City Guide to Edinburgh, Scotland

City Guide to Edinburgh, Scotland

Theatre Review: Leave To Remain

By Alex Eades - Posted on 09 May 2009

Jo Clifford
Show Details
Scottish Storrytelling Centre
Jo Clifford, Suzanne Dance
Running time: 

There is nothing more terrifying to me than the thought of losing somebody that I love. I try, like most people I'm sure, not to think about death too deeply and too often. Why would you? I don't consider it to be a healthy pass time. We see it every day live on satellite TV and wash it down with a bucket of coke. No need to take it further.

The simple fact of the matter is that, unless it comes ringing on your door bell, death just does not seem very real too any of us.

Did you do everything you could? Love them enough? Spend enough time with them? Call them? Were they scared? Did they say everything they wanted to say before the lights went out?

When I lost my Gran these were just a few of the questions that crept through my mind. And as a confirmed atheist, it is especially hard as there is always the temptation to turn to something else to make yourself feel better when, in your heart of hearts, you do not believe it to be true.

And so, I really did not know what I would find or expect to take from Leave To Remain.

Jo Clifford lost her partner of 30 years in 2005. Suzanne Dance lost her mother in the same year. Together they came up with Leave To Remain. A mixture of storytelling, silence, music and an invitation to reflect and remember somebody you have lost. A practical and spiritual journey about grief and how to get to grips with it.

Being an atheist and a bit of a cynic, I found some of Leave To Remain a little bit hard to swallow.

Whilst it does come across as genuine and heartfelt, Jo and Suzanne read from a prepared script which they claim is there in case they get caught up in the moment. I do not doubt it, but in doing this they put in a performance. The two are acting. This performance creates a wall, which makes it harder to identify. A wall between us and them. Between what is real and what is not. Between life and death.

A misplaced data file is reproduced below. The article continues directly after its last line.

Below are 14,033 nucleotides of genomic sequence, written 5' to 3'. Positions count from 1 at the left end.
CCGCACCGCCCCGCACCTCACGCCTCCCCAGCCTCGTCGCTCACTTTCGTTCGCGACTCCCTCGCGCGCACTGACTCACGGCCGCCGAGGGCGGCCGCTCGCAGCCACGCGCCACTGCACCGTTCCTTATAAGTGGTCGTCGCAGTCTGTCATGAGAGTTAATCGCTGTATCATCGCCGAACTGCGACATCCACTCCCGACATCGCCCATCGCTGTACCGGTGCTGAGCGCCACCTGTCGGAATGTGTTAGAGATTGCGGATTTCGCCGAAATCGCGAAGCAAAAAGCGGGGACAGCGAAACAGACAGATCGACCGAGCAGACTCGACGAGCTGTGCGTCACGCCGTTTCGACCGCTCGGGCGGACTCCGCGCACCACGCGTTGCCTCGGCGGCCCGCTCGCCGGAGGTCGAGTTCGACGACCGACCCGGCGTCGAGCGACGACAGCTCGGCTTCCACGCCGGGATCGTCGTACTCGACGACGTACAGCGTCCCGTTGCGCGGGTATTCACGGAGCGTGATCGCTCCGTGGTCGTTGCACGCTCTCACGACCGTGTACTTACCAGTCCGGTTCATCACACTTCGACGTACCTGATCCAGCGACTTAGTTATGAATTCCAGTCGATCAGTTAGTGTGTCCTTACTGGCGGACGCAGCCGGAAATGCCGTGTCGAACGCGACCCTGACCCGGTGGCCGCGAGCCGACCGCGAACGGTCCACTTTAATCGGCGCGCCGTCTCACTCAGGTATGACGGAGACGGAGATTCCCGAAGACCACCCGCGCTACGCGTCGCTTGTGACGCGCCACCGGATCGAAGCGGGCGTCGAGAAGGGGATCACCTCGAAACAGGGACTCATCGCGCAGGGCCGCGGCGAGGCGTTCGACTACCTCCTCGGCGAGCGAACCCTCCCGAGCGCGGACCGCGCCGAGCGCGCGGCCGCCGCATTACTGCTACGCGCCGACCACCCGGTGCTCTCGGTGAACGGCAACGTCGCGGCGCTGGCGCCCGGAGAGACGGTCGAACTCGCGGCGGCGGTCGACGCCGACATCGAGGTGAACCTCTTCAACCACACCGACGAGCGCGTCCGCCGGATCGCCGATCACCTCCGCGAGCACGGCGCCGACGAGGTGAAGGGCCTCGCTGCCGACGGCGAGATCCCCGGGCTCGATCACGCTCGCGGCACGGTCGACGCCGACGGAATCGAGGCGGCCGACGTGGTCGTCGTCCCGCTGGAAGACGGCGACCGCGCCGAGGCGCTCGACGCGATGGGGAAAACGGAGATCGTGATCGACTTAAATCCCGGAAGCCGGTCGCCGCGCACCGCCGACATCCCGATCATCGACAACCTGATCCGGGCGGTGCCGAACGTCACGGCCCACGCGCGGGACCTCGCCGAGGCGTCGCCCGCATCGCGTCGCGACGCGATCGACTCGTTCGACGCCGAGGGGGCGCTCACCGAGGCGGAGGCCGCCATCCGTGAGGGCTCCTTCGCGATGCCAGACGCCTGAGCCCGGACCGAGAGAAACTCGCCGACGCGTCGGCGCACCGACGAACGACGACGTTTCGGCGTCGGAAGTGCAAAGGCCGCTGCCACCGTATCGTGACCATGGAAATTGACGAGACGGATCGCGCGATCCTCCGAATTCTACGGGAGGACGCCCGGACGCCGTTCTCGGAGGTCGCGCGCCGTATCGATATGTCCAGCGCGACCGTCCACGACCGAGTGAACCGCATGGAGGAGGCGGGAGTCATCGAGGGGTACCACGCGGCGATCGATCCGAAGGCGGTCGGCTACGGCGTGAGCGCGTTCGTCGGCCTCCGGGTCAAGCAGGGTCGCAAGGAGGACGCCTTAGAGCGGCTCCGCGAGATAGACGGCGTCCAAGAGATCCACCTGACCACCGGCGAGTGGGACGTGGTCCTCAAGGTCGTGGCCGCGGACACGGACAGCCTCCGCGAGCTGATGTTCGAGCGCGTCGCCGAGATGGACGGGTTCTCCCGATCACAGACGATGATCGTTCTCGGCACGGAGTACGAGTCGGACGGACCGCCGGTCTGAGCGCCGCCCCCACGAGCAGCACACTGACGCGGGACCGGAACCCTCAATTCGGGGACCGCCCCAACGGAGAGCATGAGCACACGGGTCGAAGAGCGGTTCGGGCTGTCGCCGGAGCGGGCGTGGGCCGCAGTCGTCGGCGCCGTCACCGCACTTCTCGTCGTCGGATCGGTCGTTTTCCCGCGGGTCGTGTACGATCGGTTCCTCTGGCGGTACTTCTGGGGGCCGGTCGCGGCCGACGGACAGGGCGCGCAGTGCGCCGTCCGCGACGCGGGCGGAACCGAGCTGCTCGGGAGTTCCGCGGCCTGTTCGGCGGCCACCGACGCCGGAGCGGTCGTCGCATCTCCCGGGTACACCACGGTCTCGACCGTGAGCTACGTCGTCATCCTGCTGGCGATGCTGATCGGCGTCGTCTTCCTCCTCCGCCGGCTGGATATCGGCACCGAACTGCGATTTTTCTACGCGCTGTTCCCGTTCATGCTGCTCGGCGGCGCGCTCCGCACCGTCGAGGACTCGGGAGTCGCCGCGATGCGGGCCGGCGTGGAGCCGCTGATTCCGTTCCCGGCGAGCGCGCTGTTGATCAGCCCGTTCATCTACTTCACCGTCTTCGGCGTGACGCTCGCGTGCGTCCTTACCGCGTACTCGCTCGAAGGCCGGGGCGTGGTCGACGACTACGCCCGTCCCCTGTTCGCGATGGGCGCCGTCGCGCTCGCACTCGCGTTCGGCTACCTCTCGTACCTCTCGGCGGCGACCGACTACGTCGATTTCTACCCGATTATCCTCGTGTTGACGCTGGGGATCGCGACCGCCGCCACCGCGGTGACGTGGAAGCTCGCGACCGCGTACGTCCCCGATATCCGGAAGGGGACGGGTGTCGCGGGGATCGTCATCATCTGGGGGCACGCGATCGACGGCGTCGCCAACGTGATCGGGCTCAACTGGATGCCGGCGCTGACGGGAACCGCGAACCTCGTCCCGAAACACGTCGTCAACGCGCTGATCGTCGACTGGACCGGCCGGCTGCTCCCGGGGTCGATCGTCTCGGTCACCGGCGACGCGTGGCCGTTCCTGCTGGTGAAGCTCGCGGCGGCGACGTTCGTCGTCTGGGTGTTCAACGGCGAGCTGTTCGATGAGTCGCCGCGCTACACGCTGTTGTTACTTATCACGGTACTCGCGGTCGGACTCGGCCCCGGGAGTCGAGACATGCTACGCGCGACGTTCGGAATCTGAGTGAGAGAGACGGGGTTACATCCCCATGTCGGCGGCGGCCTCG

That said, there were times when Remain was very affecting. A section about the dying seeing a door, weeks before their actual passing, and the desire to walk through it was deeply touching no matter what you believe. The real punch was when Suzanne opened up an unnoticed door at the back of the theatre letting in the evening sun. The audience were invited through like the dying by heaven's angels. We walked together, unknowing and as one. What we entered was a beautiful garden to the sound of Sarah Whiteside's gorgeous cello. Candles, birds, trees, a setting was a moving moment that brought a mighty lump to my throat. Probably the closest I'll ever get to walking through the gates of heaven. A moment I may not forget until my time finally comes.

If you know Jo and Suzanne, then I think you will find this very worthwhile and you may, as a few did, shed a tear. If you do not know them, then you might find yourself feeling a little isolated at times despite best intentions.

If anything, it does put things into perspective. It sounds cliché.....but it is true. You will be reminded, though you will no doubt forget as we all do, about what is truly important. The things you own...the flag you wear...they mean nothing at the end of the day.


Death is something we will never get used to because we're human. The best we can do is live.

Live everyday as if it were our last? Well, then we'd never stop saying goodbye!...

Just never be a slave to the grave.

Show times: May 7th to 9th at 7pm